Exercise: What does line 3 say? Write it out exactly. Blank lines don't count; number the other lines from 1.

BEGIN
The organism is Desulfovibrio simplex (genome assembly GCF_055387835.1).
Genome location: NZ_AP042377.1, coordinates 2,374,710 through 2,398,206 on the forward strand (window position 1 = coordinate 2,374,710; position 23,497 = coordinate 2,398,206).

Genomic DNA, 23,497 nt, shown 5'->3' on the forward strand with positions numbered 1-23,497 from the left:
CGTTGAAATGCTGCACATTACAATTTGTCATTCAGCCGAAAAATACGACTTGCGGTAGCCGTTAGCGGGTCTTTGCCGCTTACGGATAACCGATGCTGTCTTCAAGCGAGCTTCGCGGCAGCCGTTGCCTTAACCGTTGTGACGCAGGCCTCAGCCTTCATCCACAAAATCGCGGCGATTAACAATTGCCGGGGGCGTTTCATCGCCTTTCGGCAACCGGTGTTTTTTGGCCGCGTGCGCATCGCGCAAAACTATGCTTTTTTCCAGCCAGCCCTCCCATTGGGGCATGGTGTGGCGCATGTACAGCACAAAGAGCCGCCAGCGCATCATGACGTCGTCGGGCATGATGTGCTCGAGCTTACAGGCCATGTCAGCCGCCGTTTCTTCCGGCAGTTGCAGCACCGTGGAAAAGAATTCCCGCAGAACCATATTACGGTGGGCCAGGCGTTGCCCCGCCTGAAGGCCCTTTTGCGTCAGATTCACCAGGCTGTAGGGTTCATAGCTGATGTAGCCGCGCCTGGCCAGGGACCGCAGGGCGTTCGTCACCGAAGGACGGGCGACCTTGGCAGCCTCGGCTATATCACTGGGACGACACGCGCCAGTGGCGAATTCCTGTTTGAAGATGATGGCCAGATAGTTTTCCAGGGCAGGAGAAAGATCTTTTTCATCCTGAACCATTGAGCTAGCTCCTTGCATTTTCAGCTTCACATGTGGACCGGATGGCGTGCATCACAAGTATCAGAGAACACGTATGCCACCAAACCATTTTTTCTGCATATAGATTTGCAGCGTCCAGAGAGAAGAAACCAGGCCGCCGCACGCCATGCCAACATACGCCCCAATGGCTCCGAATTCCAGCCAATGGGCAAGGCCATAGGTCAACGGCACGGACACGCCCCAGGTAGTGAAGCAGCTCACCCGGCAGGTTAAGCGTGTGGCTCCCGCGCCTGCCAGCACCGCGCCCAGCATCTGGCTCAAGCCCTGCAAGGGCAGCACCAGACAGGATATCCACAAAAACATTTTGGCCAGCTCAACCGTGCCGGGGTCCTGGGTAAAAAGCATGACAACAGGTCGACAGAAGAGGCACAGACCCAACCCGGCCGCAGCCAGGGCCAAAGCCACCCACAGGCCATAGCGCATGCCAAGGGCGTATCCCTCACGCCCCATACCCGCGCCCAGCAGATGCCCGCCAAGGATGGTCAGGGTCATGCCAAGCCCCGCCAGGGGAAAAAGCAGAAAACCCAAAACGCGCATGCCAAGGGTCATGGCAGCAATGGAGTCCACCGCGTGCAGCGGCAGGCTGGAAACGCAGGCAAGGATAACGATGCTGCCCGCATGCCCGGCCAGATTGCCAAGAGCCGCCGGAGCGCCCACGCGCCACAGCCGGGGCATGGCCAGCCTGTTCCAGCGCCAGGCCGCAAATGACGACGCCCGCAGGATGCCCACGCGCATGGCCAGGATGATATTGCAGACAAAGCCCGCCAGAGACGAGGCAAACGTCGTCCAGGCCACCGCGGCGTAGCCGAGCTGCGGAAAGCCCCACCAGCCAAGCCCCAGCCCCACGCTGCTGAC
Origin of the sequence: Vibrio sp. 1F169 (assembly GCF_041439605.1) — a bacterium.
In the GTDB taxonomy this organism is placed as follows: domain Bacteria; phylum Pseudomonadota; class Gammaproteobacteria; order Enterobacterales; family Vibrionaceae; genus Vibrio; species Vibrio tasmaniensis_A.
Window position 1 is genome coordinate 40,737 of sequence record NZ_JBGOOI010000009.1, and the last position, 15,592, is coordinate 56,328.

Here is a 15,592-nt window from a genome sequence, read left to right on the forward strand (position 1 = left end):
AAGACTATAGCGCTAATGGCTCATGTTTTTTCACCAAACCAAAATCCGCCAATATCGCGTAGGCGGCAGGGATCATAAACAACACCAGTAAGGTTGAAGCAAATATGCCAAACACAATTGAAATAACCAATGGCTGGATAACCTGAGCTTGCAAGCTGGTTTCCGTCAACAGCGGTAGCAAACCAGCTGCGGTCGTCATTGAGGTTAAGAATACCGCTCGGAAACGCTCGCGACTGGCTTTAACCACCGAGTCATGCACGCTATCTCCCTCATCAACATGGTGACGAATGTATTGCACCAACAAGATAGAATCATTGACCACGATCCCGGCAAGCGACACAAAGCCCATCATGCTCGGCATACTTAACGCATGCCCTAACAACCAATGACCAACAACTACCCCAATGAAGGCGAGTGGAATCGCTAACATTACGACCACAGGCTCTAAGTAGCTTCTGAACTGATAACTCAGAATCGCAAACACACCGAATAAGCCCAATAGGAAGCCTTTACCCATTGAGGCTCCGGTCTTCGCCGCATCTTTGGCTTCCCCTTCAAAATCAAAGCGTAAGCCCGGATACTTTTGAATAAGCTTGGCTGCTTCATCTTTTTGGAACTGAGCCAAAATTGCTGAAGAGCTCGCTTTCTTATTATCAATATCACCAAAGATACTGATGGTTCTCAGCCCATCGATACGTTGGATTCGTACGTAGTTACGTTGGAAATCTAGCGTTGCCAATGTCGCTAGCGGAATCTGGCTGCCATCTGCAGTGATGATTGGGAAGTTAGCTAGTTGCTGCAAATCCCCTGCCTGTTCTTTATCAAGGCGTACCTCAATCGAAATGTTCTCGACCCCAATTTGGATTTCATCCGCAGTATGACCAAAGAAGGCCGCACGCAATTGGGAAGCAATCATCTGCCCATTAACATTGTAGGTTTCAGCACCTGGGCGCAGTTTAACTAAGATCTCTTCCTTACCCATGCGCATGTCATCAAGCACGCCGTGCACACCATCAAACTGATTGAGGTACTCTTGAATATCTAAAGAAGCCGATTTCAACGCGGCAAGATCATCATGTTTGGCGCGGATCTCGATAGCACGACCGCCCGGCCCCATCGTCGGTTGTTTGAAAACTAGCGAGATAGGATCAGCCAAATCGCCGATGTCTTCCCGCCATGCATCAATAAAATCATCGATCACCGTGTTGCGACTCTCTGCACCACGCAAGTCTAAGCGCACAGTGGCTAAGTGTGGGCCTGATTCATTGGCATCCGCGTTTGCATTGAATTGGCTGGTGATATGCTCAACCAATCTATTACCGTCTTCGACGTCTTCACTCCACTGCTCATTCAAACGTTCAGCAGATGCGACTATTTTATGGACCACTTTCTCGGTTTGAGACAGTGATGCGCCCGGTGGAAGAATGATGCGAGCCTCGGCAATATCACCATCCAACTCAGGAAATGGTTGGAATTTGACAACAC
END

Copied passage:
Genomic DNA, 23,497 nt, shown 5'->3' on the forward strand with positions numbered 1-23,497 from the left: